HCMV: Pathogenesis and disease consequences



  • Cytomegaloviruses (CMV) were initially identified by distinct histopathological findings that were observed in tissue from a variety of infected mammals, including humans. Perhaps the most well-recognized finding were inclusion bearing cells in the salivary glands of infected animals (Jesionek and Kiolemenoglou, 1904; Ribbert, 1904; Goodpasture and Talbot, 1921; Cole and Kuttner, 1926). Similar histopathologic findings of intracellular inclusions were noted in tissues from infants dying as a result of severe congenital (present at birth) cytomegalovirus infection leading to the designation of this clinical syndrome as cytomegalic inclusion disease (Farber and Wolbach, 1932). Studies by several groups of investigators provided compelling evidence from natural history studies that HCMV was a relatively frequent cause of disease in infants infected in utero and, that this viral infection could result in neurologic impairment in infected infants (Hanshaw, 1971; Stagno et al., 1977; Pass et al., 1980; Williamson et al., 1982; Bale, 1984; Fowler et al., 1992). Importantly, these early studies demonstrated that even infants with subclinical or silent infections could develop neurological sequelae (Stagno et al., 1982, 1983; Williamson et al., 1992). In the late 1960s, HCMV was recognized as a significant cause of disease in allograft recipients and in the case of hematopoietic allograft recipients, HCMV infection became recognized as one of the most frequent causes of death in the post-transplant period (Rifkind, 1965; Myers et al., 1975; Ho, 1977; Rubin et al., 1979; Winston et al., 1979; Rubin et al., 1981; Rubin and Colvin, 1986; Rubin, 1990).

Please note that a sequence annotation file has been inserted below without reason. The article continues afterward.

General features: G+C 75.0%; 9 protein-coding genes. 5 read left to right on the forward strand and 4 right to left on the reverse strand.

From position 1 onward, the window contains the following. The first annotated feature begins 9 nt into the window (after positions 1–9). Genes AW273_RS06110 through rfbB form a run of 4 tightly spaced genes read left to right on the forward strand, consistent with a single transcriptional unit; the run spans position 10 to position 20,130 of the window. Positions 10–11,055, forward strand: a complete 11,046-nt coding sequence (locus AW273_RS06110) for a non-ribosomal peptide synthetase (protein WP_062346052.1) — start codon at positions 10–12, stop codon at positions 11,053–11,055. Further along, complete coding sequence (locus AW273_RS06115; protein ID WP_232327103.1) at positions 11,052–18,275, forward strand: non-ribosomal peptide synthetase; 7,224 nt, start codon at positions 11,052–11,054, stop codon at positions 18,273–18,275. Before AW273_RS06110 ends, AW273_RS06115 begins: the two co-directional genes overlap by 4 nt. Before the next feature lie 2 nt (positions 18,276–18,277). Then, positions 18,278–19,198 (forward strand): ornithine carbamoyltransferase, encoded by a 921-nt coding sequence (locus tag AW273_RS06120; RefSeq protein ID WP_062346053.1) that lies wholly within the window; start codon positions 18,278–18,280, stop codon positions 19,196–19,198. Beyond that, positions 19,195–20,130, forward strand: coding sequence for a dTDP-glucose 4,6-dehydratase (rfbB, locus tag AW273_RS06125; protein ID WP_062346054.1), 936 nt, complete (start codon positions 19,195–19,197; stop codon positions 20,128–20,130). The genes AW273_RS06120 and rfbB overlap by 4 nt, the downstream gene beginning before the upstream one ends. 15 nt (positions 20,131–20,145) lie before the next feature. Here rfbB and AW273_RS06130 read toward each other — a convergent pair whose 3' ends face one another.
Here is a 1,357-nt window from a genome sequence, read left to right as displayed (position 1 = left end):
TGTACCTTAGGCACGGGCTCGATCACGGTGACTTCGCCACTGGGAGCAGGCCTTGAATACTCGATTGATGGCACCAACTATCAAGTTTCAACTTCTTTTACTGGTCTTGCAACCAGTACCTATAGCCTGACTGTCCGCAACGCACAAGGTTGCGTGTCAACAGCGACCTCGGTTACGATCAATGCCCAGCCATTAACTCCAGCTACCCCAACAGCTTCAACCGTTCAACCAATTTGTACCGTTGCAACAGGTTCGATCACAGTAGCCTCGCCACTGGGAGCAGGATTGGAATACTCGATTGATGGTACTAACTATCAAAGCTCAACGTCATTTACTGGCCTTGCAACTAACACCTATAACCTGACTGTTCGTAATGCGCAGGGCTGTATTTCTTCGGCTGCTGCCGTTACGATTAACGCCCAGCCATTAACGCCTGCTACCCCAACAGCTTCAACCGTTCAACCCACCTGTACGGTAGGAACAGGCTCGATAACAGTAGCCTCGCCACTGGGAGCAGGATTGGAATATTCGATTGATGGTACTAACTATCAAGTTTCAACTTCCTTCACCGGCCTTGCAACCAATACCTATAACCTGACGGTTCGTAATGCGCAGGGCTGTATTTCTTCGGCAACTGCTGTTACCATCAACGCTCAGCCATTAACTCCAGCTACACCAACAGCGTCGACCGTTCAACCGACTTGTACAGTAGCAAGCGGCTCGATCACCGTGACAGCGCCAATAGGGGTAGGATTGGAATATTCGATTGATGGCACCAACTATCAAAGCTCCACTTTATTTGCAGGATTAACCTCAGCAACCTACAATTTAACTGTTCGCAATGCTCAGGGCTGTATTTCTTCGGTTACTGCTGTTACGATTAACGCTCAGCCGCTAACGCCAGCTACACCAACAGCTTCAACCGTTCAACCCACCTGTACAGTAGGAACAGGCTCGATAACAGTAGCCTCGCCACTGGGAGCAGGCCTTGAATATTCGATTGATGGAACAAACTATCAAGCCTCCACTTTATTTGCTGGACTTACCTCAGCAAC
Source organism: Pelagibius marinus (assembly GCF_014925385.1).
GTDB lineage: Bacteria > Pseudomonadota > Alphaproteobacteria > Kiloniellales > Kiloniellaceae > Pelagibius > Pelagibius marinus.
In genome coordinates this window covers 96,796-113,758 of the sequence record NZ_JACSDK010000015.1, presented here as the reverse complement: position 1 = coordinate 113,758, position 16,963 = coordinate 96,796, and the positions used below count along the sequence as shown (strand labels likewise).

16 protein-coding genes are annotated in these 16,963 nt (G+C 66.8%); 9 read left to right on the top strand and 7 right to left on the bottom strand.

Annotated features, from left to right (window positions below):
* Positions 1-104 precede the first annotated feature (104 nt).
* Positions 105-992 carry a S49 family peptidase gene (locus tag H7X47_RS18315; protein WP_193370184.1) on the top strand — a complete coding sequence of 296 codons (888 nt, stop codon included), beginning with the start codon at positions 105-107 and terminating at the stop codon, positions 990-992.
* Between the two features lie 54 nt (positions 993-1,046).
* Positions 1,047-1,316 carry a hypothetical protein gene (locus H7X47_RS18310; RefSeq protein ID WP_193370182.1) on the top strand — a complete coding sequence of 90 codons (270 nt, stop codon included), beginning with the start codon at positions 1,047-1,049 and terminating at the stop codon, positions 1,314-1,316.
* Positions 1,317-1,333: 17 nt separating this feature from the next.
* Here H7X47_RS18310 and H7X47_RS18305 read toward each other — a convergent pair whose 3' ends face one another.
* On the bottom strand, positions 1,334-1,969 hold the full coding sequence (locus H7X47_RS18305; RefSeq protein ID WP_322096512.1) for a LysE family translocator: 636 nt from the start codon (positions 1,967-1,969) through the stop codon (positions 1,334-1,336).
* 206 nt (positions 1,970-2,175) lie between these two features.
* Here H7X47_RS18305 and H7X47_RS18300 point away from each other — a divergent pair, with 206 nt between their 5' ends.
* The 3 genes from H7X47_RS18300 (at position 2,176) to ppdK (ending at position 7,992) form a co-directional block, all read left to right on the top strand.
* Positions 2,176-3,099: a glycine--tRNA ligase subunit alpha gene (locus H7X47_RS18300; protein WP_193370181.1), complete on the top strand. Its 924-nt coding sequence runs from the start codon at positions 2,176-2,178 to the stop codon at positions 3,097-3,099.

• Digital Object Identifier (doi)

    International Standard Book Number (isbn) 10

  • 0521827140
  • International Standard Book Number (isbn) 13

  • 9780521827140
  • Start Page

  • 737
  • End Page

  • 764